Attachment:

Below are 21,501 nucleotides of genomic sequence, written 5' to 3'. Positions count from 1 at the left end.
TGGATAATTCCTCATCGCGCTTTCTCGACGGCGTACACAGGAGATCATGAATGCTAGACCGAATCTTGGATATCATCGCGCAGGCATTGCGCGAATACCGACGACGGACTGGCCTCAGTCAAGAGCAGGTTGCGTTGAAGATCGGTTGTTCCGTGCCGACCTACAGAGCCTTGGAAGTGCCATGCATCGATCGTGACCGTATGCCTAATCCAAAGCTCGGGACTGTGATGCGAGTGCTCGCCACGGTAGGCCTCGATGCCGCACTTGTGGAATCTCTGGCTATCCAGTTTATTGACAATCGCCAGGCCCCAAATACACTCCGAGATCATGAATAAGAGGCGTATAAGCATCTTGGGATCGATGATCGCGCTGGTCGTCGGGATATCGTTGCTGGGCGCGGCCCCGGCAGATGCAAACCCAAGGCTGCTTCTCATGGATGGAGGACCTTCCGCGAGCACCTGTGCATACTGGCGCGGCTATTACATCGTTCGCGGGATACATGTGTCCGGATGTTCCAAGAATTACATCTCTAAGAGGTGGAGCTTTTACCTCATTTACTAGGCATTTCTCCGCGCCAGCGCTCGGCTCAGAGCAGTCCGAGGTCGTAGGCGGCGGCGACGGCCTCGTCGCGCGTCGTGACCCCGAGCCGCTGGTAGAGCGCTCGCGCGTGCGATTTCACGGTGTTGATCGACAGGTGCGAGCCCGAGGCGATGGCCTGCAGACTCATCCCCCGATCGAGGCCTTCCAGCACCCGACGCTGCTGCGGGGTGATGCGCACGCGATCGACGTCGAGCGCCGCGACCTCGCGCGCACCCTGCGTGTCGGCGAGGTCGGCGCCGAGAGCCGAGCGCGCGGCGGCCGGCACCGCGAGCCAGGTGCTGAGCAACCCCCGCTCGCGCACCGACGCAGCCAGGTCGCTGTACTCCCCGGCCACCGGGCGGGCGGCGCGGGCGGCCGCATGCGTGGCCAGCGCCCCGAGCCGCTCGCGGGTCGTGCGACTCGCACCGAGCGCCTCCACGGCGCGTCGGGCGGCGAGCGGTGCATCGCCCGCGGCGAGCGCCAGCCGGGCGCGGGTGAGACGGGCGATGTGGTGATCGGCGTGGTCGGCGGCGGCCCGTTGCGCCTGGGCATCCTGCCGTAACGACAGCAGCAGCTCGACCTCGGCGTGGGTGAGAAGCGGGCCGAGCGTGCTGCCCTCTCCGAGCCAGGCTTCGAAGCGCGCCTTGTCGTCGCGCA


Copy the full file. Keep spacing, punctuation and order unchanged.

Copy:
Below are 21,501 nucleotides of genomic sequence, written 5' to 3'. Positions count from 1 at the left end.
TGGATAATTCCTCATCGCGCTTTCTCGACGGCGTACACAGGAGATCATGAATGCTAGACCGAATCTTGGATATCATCGCGCAGGCATTGCGCGAATACCGACGACGGACTGGCCTCAGTCAAGAGCAGGTTGCGTTGAAGATCGGTTGTTCCGTGCCGACCTACAGAGCCTTGGAAGTGCCATGCATCGATCGTGACCGTATGCCTAATCCAAAGCTCGGGACTGTGATGCGAGTGCTCGCCACGGTAGGCCTCGATGCCGCACTTGTGGAATCTCTGGCTATCCAGTTTATTGACAATCGCCAGGCCCCAAATACACTCCGAGATCATGAATAAGAGGCGTATAAGCATCTTGGGATCGATGATCGCGCTGGTCGTCGGGATATCGTTGCTGGGCGCGGCCCCGGCAGATGCAAACCCAAGGCTGCTTCTCATGGATGGAGGACCTTCCGCGAGCACCTGTGCATACTGGCGCGGCTATTACATCGTTCGCGGGATACATGTGTCCGGATGTTCCAAGAATTACATCTCTAAGAGGTGGAGCTTTTACCTCATTTACTAGGCATTTCTCCGCGCCAGCGCTCGGCTCAGAGCAGTCCGAGGTCGTAGGCGGCGGCGACGGCCTCGTCGCGCGTCGTGACCCCGAGCCGCTGGTAGAGCGCTCGCGCGTGCGATTTCACGGTGTTGATCGACAGGTGCGAGCCCGAGGCGATGGCCTGCAGACTCATCCCCCGATCGAGGCCTTCCAGCACCCGACGCTGCTGCGGGGTGATGCGCACGCGATCGACGTCGAGCGCCGCGACCTCGCGCGCACCCTGCGTGTCGGCGAGGTCGGCGCCGAGAGCCGAGCGCGCGGCGGCCGGCACCGCGAGCCAGGTGCTGAGCAACCCCCGCTCGCGCACCGACGCAGCCAGGTCGCTGTACTCCCCGGCCACCGGGCGGGCGGCGCGGGCGGCCGCATGCGTGGCCAGCGCCCCGAGCCGCTCGCGGGTCGTGCGACTCGCACCGAGCGCCTCCACGGCGCGTCGGGCGGCGAGCGGTGCATCGCCCGCGGCGAGCGCCAGCCGGGCGCGGGTGAGACGGGCGATGTGGTGATCGGCGTGGTCGGCGGCGGCCCGTTGCGCCTGGGCATCCTGCCGTAACGACAGCAGCAGCTCGACCTCGGCGTGGGTGAGAAGCGGGCCGAGCGTGCTGCCCTCTCCGAGCCAGGCTTCGAAGCGCGCCTTGTCGTCGCGCA